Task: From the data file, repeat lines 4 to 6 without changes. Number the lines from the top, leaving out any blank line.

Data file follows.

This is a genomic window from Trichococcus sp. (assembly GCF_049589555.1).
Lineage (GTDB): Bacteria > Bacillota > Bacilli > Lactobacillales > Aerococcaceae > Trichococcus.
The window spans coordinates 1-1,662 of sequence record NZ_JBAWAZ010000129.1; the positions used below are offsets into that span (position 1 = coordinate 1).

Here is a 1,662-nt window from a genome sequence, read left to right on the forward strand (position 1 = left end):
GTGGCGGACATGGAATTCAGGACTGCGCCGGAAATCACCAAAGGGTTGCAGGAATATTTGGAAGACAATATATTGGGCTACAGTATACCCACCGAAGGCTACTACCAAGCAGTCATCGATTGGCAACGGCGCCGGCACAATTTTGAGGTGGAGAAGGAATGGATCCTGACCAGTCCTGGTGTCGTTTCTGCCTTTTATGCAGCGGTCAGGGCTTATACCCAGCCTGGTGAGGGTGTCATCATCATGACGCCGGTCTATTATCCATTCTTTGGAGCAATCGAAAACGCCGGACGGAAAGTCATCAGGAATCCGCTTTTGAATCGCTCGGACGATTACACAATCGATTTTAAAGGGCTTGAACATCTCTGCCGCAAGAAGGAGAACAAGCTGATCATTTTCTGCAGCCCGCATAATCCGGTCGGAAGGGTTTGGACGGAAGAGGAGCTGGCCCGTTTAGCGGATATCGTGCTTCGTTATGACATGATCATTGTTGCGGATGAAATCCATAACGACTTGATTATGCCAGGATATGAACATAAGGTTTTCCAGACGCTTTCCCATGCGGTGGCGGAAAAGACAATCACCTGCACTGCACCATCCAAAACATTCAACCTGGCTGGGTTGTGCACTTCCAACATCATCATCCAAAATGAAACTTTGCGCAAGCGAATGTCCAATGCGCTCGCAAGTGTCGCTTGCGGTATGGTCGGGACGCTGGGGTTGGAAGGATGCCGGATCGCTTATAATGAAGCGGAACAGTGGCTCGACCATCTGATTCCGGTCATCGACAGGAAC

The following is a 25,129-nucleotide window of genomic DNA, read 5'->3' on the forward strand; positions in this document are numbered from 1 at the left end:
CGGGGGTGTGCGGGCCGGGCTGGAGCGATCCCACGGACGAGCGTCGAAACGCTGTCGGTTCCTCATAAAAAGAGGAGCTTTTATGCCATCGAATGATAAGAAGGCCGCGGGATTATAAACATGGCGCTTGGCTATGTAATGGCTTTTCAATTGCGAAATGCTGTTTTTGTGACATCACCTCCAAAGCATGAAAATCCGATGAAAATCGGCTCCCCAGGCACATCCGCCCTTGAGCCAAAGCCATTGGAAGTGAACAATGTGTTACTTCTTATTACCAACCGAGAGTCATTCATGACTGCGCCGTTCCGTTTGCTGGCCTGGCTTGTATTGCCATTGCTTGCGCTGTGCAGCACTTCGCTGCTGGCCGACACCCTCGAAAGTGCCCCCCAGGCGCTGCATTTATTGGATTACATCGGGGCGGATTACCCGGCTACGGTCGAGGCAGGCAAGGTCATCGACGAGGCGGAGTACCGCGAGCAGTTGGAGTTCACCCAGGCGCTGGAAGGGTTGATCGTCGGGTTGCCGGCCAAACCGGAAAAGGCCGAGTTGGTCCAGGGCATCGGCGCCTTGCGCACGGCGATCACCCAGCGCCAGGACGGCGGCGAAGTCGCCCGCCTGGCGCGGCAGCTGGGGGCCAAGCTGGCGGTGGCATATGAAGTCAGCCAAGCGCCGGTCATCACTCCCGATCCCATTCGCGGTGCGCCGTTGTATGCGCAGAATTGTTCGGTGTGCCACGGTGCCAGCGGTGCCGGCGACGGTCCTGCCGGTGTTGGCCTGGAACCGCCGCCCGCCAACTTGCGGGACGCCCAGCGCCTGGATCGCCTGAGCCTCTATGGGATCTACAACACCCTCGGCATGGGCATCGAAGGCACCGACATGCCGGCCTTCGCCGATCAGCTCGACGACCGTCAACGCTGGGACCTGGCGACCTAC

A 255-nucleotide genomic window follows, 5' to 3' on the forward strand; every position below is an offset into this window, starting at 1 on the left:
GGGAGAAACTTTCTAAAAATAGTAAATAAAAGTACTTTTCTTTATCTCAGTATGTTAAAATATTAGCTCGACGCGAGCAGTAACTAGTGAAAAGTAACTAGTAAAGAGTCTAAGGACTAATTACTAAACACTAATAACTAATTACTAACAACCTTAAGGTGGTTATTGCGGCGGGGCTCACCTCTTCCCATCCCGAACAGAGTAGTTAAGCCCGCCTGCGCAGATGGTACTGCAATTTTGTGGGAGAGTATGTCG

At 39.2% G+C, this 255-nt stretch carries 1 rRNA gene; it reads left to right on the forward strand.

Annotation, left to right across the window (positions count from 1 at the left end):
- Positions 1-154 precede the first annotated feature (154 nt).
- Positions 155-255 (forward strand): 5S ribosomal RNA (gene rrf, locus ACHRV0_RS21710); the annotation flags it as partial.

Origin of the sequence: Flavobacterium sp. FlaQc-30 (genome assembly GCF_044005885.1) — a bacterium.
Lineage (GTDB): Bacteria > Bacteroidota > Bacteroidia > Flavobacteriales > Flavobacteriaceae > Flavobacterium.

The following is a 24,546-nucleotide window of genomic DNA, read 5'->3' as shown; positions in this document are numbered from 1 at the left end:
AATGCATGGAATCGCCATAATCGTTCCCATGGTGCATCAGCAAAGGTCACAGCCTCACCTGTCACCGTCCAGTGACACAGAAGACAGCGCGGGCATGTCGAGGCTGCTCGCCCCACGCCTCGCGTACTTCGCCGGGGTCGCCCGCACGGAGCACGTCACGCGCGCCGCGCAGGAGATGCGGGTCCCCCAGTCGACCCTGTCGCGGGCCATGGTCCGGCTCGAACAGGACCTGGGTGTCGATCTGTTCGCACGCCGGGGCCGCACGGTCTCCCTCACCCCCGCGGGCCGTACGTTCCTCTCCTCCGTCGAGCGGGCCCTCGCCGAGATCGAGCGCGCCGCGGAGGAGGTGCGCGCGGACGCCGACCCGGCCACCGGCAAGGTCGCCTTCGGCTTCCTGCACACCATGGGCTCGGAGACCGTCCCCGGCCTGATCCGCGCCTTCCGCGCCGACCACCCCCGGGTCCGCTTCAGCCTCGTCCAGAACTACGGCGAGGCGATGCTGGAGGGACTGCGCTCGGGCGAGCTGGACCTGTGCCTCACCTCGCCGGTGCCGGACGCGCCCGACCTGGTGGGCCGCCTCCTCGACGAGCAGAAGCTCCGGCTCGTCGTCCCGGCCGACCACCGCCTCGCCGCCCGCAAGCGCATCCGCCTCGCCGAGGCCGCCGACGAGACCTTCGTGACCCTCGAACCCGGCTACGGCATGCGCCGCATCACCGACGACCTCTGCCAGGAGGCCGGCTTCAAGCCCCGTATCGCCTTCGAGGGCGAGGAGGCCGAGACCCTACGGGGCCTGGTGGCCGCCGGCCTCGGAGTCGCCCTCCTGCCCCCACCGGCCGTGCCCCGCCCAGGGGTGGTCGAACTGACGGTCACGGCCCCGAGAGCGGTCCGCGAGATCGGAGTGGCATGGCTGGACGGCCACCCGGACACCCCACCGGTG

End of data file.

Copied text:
Here is a 1,662-nt window from a genome sequence, read left to right on the forward strand (position 1 = left end):
GTGGCGGACATGGAATTCAGGACTGCGCCGGAAATCACCAAAGGGTTGCAGGAATATTTGGAAGACAATATATTGGGCTACAGTATACCCACCGAAGGCTACTACCAAGCAGTCATCGATTGGCAACGGCGCCGGCACAATTTTGAGGTGGAGAAGGAATGGATCCTGACCAGTCCTGGTGTCGTTTCTGCCTTTTATGCAGCGGTCAGGGCTTATACCCAGCCTGGTGAGGGTGTCATCATCATGACGCCGGTCTATTATCCATTCTTTGGAGCAATCGAAAACGCCGGACGGAAAGTCATCAGGAATCCGCTTTTGAATCGCTCGGACGATTACACAATCGATTTTAAAGGGCTTGAACATCTCTGCCGCAAGAAGGAGAACAAGCTGATCATTTTCTGCAGCCCGCATAATCCGGTCGGAAGGGTTTGGACGGAAGAGGAGCTGGCCCGTTTAGCGGATATCGTGCTTCGTTATGACATGATCATTGTTGCGGATGAAATCCATAACGACTTGATTATGCCAGGATATGAACATAAGGTTTTCCAGACGCTTTCCCATGCGGTGGCGGAAAAGACAATCACCTGCACTGCACCATCCAAAACATTCAACCTGGCTGGGTTGTGCACTTCCAACATCATCATCCAAAATGAAACTTTGCGCAAGCGAATGTCCAATGCGCTCGCAAGTGTCGCTTGCGGTATGGTCGGGACGCTGGGGTTGGAAGGATGCCGGATCGCTTATAATGAAGCGGAACAGTGGCTCGACCATCTGATTCCGGTCATCGACAGGAAC

The following is a 25,129-nucleotide window of genomic DNA, read 5'->3' on the forward strand; positions in this document are numbered from 1 at the left end: